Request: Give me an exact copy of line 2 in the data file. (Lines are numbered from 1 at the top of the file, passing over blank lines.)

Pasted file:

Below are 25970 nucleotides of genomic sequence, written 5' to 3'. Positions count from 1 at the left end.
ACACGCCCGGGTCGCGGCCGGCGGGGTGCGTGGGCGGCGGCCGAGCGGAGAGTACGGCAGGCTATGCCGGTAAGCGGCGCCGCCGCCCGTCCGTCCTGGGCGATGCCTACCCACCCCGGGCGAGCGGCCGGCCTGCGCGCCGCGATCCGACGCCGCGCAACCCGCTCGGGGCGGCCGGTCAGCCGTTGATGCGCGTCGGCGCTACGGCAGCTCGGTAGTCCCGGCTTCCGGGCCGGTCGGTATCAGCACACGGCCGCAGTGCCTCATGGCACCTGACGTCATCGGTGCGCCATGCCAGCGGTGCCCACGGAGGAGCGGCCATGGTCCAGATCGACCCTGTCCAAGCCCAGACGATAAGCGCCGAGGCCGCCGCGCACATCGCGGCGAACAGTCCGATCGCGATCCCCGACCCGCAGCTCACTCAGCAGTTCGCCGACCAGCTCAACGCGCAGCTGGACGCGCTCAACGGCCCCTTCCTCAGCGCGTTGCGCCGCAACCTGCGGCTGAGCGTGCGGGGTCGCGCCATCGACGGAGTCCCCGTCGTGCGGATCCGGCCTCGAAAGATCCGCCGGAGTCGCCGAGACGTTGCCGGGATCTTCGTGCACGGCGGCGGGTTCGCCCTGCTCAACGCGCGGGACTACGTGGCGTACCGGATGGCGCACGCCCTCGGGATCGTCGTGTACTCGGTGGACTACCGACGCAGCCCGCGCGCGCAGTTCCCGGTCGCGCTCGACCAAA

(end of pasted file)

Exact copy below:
ACACGCCCGGGTCGCGGCCGGCGGGGTGCGTGGGCGGCGGCCGAGCGGAGAGTACGGCAGGCTATGCCGGTAAGCGGCGCCGCCGCCCGTCCGTCCTGGGCGATGCCTACCCACCCCGGGCGAGCGGCCGGCCTGCGCGCCGCGATCCGACGCCGCGCAACCCGCTCGGGGCGGCCGGTCAGCCGTTGATGCGCGTCGGCGCTACGGCAGCTCGGTAGTCCCGGCTTCCGGGCCGGTCGGTATCAGCACACGGCCGCAGTGCCTCATGGCACCTGACGTCATCGGTGCGCCATGCCAGCGGTGCCCACGGAGGAGCGGCCATGGTCCAGATCGACCCTGTCCAAGCCCAGACGATAAGCGCCGAGGCCGCCGCGCACATCGCGGCGAACAGTCCGATCGCGATCCCCGACCCGCAGCTCACTCAGCAGTTCGCCGACCAGCTCAACGCGCAGCTGGACGCGCTCAACGGCCCCTTCCTCAGCGCGTTGCGCCGCAACCTGCGGCTGAGCGTGCGGGGTCGCGCCATCGACGGAGTCCCCGTCGTGCGGATCCGGCCTCGAAAGATCCGCCGGAGTCGCCGAGACGTTGCCGGGATCTTCGTGCACGGCGGCGGGTTCGCCCTGCTCAACGCGCGGGACTACGTGGCGTACCGGATGGCGCACGCCCTCGGGATCGTCGTGTACTCGGTGGACTACCGACGCAGCCCGCGCGCGCAGTTCCCGGTCGCGCTCGACCAAA